• Your Bio: Most channels have a place (or multiple) to describe who you are and/or what you do. Your character count may be limited in some areas, so use a bio section to at least give a quick, one-sentence pitch about what you do so that users can best decide if they want to engage with you. These are especially important to update whenever you switch roles or employers, so it is a good habit to review your profiles when your position changes.
  • Contact Information: While every channel has its own messaging system, your connections may want to reach out via email or another channel. When possible, provide an alternate way for folks to reach you, be that through a contact form on your site, by listing your email, or by pointing to other channels that you prefer to communicate on (i.e. DMs open on Twitter @Username).

Keep in mind that these are just the critical areas to update, and you’ll want to revisit these once or twice a year to ensure they reflect your current branding and that of your employer. And, again, any time you switch roles is a smart time to revisit your social footprint.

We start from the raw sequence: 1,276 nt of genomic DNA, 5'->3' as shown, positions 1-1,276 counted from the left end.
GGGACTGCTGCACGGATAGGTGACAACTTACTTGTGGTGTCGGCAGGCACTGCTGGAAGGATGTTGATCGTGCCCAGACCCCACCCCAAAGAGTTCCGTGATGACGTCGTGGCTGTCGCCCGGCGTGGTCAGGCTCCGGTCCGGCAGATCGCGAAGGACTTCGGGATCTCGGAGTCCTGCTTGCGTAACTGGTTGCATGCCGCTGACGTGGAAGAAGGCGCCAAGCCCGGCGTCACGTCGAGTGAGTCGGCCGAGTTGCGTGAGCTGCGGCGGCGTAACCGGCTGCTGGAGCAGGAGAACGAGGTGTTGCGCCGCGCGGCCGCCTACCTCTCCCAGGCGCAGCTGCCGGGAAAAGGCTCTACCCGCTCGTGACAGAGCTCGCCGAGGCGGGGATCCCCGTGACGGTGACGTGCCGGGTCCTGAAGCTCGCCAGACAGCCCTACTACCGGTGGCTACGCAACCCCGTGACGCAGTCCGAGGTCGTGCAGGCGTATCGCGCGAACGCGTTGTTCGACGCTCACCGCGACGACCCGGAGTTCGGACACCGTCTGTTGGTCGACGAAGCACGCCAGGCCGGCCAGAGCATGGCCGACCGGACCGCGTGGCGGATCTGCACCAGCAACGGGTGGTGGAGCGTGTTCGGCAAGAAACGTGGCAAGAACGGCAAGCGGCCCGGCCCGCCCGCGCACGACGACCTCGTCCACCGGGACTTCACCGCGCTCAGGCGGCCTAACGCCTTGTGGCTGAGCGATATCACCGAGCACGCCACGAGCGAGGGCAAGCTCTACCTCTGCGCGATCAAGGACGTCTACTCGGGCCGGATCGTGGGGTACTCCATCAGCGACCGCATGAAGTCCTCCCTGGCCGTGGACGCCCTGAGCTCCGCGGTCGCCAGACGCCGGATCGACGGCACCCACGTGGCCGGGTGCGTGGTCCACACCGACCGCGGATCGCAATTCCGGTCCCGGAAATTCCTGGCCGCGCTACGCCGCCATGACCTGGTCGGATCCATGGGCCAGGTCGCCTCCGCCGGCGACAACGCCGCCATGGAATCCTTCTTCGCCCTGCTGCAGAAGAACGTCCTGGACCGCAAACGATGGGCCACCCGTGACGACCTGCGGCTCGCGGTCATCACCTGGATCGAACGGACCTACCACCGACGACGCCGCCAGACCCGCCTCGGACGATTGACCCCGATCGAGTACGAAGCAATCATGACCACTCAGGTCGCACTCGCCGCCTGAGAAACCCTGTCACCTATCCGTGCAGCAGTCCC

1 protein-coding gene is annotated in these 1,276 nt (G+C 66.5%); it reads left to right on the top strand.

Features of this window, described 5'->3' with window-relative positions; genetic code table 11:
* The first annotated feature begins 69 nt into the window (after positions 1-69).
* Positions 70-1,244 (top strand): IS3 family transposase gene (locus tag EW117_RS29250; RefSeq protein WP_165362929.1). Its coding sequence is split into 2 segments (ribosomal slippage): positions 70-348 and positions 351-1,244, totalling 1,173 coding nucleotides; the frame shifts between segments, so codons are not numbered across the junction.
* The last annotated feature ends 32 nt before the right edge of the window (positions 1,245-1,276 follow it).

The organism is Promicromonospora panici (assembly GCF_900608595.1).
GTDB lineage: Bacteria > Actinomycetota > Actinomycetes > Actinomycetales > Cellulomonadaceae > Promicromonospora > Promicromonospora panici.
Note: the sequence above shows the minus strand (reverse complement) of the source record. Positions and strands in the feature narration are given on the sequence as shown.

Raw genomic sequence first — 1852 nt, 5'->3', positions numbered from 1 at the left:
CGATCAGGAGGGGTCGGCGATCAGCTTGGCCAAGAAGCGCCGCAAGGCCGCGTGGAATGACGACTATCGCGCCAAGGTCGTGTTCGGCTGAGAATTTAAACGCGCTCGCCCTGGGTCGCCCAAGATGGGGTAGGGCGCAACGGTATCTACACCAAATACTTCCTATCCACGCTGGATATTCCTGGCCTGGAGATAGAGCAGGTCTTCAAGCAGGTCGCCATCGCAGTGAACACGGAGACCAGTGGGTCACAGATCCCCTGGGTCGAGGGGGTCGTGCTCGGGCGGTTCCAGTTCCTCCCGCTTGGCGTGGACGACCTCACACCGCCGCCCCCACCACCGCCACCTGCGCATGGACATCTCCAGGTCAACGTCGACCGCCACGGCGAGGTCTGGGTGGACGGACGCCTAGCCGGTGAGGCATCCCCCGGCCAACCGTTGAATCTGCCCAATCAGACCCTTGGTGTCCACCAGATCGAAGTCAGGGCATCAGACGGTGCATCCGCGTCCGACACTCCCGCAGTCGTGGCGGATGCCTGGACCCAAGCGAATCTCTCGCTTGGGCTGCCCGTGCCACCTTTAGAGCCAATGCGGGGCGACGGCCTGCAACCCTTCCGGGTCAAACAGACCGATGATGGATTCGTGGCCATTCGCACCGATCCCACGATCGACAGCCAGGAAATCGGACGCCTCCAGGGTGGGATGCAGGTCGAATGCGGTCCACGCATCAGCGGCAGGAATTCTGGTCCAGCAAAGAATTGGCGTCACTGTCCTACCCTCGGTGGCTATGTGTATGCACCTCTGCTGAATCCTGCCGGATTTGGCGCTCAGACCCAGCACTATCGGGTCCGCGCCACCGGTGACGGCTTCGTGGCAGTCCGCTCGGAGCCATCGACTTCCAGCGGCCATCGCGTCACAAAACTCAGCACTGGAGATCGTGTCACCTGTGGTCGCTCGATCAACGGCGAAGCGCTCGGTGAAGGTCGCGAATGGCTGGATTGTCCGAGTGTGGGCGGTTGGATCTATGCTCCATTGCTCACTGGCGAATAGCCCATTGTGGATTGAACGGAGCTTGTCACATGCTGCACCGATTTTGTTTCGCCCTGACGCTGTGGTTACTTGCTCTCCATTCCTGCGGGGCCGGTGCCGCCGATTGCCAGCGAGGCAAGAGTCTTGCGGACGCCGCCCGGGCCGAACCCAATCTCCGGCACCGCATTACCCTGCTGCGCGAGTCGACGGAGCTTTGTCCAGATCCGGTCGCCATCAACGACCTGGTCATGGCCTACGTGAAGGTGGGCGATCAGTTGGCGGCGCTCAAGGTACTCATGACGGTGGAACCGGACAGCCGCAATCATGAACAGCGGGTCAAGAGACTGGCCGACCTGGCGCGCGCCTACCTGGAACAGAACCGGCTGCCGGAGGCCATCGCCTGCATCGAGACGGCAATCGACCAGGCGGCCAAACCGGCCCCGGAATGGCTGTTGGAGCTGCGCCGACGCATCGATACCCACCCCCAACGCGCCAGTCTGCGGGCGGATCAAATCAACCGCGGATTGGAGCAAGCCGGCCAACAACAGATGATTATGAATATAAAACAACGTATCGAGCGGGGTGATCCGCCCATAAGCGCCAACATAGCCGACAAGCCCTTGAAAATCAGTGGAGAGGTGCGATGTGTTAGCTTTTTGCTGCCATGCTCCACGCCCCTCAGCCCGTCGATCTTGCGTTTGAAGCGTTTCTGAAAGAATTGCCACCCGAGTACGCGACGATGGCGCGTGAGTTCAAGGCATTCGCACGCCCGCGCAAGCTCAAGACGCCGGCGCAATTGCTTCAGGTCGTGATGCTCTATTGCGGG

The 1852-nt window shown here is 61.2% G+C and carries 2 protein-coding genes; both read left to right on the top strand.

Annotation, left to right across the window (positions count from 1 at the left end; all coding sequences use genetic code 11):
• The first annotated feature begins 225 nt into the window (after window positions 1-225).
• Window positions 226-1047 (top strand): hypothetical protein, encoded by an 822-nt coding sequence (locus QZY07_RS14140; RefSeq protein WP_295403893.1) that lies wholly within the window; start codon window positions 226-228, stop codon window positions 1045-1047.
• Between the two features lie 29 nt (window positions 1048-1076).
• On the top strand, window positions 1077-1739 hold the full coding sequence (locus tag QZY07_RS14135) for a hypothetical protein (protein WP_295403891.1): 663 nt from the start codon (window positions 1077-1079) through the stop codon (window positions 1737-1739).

Update Your LinkedIn Profile for Better Professional Branding

LinkedIn is arguably the most popular channel for professional reasons, especially since its original purpose was for networking and job searching. It can also be a bit more “difficult” to update because it has so many useful sections that are easy to overlook.

When updating your LinkedIn profile, don’t miss these key areas:

LinkedIn Profile Headline

Capped at 150 characters, your headline is what appears immediately below your name on your profile, and is what appears alongside your name on any searches on the site. There are two ways you can approach this:

  • List your current job title and company
  • Use a short descriptor of the type of work you do, such as “Content Marketing + Design” or “Marketing Consultant | Social Media Expert.” This helps from an SEO standpoint so prospective employers or customers can more easily find you.